Based on true events:
A young woman in the late teens called 911 after she swallowed a whole bottle (100 pills) of a common fever and pain medicine called Tylenol (generic Acetaminophen). She was depressed and despondent because her family didn’t understand her. She also took another bottle (more than 3/4 full, unknown quantity) of Tylenol PM (acetaminophen + diphenhydramine) a common OTC (over the counter) drug sold as a non-habit forming pain reliever and nighttime sleepaid. She said she wanted to end it all, but then got scared and called for help.
She had ingested these pills about 6 hours ago and had begun to vomit before calling. She admitted to vomiting some pill fragments.
When I talked to her, she admitted she had made a mistake, and wanted to live not die.
Fortunately her vitals signs were normal, she was alert and completely with it but her blood work showed an elevated acetaminophen level and signs of liver injury. Her EKG (electrocardiogram) was normal.
She was admitted to the hospital, under continuous monitoring. Poison control was contacted and treatment was started.
MANY drugs are available OTC ie without a prescription. They include
- pain and fever reducers
- cold/cough medicines
- medicines for allergies
- headache medicines
- topical medicines etc
Most people have the mistaken assumption that a drug is safe if it is available OTC. This is wrong- they are not. If not taken as directed many of these drugs can have adverse reactions and sometimes can even cause life-threatening toxicity.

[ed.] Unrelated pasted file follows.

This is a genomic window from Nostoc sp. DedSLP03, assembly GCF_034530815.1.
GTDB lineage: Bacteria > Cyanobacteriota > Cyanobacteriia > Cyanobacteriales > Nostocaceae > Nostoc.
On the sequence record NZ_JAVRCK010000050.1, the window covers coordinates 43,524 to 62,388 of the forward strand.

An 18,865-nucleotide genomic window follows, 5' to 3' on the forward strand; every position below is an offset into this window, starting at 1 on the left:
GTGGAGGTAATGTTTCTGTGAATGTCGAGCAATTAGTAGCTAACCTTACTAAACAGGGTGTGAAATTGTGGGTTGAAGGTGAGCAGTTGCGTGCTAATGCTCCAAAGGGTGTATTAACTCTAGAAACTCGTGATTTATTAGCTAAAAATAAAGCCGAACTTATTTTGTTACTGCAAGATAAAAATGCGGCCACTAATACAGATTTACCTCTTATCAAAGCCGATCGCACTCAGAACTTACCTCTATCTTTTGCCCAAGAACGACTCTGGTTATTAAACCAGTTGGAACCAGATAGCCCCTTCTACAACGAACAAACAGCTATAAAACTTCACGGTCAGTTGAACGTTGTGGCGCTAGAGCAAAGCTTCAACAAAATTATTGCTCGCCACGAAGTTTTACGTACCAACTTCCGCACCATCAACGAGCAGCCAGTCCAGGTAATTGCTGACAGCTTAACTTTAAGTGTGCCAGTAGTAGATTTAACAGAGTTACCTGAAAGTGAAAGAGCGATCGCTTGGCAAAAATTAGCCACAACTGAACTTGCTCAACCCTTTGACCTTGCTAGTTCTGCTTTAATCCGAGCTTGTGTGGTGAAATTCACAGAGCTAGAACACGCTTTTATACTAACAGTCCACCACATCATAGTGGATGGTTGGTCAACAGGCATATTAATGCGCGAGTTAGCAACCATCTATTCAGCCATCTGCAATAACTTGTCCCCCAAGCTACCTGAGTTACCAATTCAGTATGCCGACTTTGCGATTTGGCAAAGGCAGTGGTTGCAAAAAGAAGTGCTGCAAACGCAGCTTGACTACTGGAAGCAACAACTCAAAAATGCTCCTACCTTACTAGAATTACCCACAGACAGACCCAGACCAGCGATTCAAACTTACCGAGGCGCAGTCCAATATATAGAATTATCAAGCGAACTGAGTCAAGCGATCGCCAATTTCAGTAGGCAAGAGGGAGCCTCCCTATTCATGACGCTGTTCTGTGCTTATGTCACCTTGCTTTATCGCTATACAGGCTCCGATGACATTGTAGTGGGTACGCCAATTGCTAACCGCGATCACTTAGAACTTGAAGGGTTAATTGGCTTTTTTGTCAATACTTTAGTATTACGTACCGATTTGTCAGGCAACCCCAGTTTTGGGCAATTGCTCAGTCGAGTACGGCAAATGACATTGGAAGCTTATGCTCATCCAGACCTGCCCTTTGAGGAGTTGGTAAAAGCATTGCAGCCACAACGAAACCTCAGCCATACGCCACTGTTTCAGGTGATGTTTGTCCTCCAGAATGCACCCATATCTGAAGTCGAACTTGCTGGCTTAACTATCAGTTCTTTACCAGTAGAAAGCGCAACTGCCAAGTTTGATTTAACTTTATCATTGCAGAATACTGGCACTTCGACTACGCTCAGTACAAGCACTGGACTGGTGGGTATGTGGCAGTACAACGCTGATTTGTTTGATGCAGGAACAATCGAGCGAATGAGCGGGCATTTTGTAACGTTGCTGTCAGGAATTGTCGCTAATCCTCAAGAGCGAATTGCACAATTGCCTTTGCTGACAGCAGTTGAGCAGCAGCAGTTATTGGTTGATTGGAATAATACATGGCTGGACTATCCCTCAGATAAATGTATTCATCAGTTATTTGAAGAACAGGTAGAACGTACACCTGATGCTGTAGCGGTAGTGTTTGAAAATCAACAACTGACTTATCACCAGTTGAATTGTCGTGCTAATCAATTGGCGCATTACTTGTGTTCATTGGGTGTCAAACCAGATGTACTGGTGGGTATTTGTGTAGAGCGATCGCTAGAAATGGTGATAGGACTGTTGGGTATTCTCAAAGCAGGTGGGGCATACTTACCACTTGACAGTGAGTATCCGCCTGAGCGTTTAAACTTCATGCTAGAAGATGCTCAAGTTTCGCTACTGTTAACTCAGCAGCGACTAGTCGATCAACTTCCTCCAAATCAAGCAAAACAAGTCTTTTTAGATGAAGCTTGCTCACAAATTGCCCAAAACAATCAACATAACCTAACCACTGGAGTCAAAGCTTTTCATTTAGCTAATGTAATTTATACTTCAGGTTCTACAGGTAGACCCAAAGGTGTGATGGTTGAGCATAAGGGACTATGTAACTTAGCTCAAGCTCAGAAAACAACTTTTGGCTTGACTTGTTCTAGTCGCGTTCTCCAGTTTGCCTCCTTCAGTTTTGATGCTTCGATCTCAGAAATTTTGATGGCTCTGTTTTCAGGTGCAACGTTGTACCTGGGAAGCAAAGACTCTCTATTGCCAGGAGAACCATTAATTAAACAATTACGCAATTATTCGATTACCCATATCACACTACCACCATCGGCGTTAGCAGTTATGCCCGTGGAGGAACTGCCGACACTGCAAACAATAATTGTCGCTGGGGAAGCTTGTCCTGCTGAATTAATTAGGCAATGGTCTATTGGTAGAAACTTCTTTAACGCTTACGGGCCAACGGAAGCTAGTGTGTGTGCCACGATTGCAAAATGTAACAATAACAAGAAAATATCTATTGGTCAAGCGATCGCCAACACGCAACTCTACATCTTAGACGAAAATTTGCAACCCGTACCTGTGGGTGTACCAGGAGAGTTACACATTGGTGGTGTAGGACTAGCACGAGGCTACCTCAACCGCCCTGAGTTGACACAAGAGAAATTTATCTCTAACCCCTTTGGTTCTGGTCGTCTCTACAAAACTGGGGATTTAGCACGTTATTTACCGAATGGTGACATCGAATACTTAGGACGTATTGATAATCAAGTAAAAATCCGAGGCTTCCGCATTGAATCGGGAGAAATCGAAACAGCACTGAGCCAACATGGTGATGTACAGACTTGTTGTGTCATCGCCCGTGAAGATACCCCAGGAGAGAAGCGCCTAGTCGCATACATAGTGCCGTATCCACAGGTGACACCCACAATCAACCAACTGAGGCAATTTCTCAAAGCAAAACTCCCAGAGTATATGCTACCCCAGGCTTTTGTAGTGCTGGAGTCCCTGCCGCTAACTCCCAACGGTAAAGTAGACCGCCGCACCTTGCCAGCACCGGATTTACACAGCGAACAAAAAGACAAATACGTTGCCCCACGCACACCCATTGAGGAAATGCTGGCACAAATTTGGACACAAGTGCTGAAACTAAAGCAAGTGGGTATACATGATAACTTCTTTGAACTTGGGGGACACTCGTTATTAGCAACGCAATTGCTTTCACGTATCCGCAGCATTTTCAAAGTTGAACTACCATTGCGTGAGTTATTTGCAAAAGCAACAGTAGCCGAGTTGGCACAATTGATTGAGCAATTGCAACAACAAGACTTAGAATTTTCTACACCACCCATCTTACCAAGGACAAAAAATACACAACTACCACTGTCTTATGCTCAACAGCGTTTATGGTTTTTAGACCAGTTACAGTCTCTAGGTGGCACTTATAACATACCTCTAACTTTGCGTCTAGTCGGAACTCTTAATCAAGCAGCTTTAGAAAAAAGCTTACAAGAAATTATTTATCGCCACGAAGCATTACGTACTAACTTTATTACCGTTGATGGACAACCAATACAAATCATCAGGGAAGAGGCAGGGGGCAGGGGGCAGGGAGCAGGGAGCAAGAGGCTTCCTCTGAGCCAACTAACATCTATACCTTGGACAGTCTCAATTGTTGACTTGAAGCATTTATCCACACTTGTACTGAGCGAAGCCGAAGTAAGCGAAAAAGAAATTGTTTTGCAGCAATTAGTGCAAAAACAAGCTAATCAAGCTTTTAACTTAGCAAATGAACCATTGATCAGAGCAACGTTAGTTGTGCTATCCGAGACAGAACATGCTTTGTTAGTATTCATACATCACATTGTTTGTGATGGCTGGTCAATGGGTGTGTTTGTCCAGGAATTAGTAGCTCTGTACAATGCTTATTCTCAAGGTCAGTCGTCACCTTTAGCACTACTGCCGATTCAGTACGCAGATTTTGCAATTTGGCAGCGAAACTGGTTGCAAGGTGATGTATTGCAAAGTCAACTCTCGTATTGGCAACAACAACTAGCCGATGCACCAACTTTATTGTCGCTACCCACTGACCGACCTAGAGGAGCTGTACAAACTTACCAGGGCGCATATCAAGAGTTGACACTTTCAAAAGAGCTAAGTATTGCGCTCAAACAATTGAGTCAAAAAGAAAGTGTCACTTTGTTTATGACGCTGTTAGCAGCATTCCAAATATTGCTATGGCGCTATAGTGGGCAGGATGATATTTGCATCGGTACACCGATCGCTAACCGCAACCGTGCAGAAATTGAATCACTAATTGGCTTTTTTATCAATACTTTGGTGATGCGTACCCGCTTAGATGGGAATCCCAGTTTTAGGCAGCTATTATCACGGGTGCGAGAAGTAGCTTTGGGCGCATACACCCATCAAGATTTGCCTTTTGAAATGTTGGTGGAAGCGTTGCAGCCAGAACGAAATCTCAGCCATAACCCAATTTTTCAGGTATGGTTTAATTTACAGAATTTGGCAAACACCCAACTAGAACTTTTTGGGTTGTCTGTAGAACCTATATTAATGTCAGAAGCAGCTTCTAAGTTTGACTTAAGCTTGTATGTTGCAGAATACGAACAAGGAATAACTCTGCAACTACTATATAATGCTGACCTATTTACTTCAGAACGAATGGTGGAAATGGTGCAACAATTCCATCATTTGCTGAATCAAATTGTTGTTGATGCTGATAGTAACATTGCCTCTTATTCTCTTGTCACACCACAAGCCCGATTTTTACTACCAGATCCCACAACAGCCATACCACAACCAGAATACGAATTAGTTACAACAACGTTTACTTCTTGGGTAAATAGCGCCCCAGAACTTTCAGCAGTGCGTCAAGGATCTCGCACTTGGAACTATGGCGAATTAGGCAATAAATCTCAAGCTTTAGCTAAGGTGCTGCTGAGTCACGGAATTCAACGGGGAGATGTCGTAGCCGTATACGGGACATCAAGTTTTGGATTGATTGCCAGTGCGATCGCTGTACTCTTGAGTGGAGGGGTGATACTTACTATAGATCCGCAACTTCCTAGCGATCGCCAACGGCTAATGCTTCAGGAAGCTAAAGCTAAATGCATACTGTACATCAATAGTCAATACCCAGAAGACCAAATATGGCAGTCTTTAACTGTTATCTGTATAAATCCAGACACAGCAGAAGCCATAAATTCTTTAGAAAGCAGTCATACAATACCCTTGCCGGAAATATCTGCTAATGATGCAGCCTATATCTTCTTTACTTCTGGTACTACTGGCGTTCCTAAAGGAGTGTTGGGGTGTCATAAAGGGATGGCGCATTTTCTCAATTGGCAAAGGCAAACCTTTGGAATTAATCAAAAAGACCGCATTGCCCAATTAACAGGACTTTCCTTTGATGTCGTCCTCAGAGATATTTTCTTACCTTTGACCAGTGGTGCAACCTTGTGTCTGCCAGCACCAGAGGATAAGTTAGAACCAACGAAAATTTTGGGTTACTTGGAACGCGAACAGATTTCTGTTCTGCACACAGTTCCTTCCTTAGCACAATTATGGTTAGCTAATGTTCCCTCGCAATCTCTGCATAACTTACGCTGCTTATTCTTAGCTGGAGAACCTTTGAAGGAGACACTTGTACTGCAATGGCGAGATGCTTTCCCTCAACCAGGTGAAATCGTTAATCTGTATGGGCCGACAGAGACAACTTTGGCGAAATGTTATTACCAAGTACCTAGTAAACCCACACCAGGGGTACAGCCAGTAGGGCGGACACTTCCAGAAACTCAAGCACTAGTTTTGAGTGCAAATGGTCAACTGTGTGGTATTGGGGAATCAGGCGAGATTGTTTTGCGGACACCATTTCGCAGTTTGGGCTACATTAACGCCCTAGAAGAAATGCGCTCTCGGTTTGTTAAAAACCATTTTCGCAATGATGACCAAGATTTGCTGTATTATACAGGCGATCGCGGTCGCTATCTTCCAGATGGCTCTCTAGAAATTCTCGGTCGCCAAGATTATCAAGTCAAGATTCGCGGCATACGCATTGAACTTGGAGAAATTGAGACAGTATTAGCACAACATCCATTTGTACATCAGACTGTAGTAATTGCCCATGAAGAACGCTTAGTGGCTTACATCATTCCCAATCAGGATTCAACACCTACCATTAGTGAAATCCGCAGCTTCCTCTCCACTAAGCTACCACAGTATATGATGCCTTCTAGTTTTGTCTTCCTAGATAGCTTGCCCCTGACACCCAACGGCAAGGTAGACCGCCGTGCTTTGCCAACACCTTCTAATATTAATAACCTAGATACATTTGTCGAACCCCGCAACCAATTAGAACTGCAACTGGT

I would like to speak about Acetaminophen here since it is the most utilized OTC drug and I have mentioned it in the case above.
Other names- Paracetamol, Tylenol
used as a fever reducer and pain reliever.
It is available alone and in combination with other meds- such as cold medicine, benadryl (diphenhydramine), prescription opiates (percocet, vicodin, norco)
It has a very good safety profile if given in the recommended doses.
-650-1000mg every 4-6 hrs not to exceed 4g/d in adults.
-15mg/kg every 6 hrs upto 60mg/kg/d in children.
Unfortunately it can cause severe liver toxicity if overdosed or misused in susceptible populations such as those with preexisting liver ds, chronic alcoholism, poor nutrition, other drugs- anti epileptic, anti-TB drugs.
50% of overdoses are unintentional–i.e. people didn’t know they were actually overdosing.
It is the 2nd most common cause of liver transplantation worldwide and the first most common in the United States.
Acetaminophen is rapidly absorbed in the stomach and becomes effective in 30min-2 hrs. when overdosed levels peak in 4 hrs. Its level halves in 2 hrs but in those with liver disease it can hang around for much longer.
It is metabolized in the liver by a process called conjugation- glucuronidation and sulfuration and converted into non toxic water soluble metabolites which filters out in the urine.
When the ability of the liver is overwhelmed– NAPQI (N-acetyl-p-benzoquinone imine) the toxic metabolite accumulates and binds to the liver cells causing irreversible damage. A high degree of suspicion should be maintained since early on there may be either no symptoms at all or simply nausea and vomiting.
Subsequently patients may develop pain on the right side below the ribs (location of liver) and other symptoms–dizziness, confusion, rapid breathing, coma and death.
If caught early enough patient can be saved as there is an excellent antidote available called NAC (N-acetyl-cysteine) which works in multiple ways to prevent liver damage.
For patients who continue to deteriorate- referred for liver transplantation.
Hence the take home point here is Beware and besafe.
Thank you and please share.
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